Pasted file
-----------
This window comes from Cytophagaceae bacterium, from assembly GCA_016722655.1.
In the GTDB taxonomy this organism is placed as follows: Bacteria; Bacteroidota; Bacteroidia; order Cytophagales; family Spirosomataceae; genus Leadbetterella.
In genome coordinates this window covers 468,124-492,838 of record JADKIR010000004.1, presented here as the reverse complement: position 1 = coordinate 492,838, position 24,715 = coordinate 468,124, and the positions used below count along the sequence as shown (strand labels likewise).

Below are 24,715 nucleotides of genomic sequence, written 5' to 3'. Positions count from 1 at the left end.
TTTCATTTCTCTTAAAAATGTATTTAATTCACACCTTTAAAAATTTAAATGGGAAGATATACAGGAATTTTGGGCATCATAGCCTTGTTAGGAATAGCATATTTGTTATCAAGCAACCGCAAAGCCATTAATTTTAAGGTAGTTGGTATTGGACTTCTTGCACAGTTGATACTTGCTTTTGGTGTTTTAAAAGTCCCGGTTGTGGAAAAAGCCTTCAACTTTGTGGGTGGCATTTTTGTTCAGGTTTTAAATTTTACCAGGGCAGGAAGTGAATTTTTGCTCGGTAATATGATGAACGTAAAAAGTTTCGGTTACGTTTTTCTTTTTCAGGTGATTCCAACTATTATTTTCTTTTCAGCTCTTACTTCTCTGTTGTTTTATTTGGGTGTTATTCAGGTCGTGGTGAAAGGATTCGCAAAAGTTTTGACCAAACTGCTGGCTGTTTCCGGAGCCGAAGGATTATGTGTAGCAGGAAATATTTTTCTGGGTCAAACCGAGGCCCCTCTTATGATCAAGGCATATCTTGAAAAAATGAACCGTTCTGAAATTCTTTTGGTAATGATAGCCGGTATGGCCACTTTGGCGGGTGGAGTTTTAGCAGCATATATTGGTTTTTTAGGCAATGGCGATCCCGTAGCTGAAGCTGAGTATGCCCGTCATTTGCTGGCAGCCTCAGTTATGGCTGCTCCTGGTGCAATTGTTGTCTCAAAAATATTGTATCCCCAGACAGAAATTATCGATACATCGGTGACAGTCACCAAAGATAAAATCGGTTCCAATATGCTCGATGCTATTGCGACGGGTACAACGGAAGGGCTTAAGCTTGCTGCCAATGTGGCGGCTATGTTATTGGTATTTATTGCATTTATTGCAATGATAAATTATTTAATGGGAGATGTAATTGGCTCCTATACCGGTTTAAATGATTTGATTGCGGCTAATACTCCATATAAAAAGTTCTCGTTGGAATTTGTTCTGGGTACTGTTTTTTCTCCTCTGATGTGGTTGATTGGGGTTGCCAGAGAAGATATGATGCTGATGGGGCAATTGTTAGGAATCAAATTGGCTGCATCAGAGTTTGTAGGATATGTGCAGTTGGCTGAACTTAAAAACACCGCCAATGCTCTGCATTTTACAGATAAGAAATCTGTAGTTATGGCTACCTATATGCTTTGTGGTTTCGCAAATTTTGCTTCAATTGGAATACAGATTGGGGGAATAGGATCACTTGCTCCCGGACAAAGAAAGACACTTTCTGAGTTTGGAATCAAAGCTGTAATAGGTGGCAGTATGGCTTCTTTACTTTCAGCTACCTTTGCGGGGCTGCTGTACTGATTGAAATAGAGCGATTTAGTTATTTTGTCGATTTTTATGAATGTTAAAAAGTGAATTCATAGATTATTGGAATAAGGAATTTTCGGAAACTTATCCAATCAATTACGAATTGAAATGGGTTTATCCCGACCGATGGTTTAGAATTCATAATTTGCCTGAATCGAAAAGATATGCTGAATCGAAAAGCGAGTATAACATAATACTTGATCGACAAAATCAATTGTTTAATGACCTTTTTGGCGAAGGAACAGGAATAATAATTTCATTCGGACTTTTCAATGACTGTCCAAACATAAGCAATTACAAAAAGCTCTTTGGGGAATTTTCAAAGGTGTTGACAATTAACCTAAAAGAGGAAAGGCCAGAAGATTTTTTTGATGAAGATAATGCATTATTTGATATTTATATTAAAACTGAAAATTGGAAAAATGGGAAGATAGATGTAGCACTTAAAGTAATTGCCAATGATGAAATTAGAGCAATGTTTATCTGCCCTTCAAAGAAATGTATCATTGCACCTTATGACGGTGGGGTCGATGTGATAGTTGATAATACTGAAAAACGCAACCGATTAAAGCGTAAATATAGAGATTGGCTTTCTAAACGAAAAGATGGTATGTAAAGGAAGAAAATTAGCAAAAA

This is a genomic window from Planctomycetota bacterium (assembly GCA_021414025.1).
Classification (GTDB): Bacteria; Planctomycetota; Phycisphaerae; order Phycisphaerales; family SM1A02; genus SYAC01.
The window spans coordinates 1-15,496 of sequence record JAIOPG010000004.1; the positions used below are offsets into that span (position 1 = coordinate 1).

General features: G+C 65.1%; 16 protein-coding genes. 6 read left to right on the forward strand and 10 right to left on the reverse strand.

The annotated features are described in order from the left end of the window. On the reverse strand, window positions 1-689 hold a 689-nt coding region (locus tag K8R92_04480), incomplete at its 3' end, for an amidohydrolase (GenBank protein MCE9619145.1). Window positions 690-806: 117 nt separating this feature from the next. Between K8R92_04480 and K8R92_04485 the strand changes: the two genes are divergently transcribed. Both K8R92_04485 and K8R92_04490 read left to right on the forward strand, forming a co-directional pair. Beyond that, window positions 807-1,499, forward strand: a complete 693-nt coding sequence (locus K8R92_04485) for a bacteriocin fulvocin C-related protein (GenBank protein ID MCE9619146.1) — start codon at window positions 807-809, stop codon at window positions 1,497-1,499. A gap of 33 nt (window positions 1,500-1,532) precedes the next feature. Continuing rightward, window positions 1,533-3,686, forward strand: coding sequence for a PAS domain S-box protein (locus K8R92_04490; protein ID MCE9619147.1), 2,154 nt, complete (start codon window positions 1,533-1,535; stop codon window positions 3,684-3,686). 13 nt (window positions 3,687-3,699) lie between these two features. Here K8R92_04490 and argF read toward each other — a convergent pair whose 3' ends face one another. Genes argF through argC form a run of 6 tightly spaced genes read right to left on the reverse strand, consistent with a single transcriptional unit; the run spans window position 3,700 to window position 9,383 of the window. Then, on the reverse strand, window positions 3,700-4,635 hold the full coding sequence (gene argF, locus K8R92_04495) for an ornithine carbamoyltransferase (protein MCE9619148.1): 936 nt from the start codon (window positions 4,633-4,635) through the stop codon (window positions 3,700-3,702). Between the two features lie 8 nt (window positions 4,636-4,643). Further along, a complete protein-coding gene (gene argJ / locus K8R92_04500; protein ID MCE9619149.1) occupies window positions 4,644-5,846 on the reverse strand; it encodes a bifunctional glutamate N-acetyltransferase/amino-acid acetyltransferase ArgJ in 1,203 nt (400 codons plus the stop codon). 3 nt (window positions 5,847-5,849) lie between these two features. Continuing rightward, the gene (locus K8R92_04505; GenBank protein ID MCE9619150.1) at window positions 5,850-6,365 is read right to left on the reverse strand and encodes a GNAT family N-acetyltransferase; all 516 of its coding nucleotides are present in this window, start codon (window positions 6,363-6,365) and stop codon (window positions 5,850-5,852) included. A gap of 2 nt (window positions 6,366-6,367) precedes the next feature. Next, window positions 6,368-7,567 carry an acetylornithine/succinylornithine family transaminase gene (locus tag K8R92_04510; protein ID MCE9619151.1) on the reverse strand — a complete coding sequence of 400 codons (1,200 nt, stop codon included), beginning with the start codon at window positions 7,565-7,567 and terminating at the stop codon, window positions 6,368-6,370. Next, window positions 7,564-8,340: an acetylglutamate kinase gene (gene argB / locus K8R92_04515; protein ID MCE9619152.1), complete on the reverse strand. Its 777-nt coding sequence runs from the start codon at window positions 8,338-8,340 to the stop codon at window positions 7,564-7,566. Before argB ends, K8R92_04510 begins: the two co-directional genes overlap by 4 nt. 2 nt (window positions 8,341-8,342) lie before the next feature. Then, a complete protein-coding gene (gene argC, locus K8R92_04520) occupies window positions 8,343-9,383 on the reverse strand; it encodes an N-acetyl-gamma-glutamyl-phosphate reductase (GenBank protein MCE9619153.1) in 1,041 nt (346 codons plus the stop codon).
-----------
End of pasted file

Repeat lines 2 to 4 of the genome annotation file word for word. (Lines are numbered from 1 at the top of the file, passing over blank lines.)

In the GTDB taxonomy this organism is placed as follows: Bacteria; Bacteroidota; Bacteroidia; order Cytophagales; family Spirosomataceae; genus Leadbetterella.
In genome coordinates this window covers 468,124-492,838 of record JADKIR010000004.1, presented here as the reverse complement: position 1 = coordinate 492,838, position 24,715 = coordinate 468,124, and the positions used below count along the sequence as shown (strand labels likewise).

Below are 24,715 nucleotides of genomic sequence, written 5' to 3'. Positions count from 1 at the left end.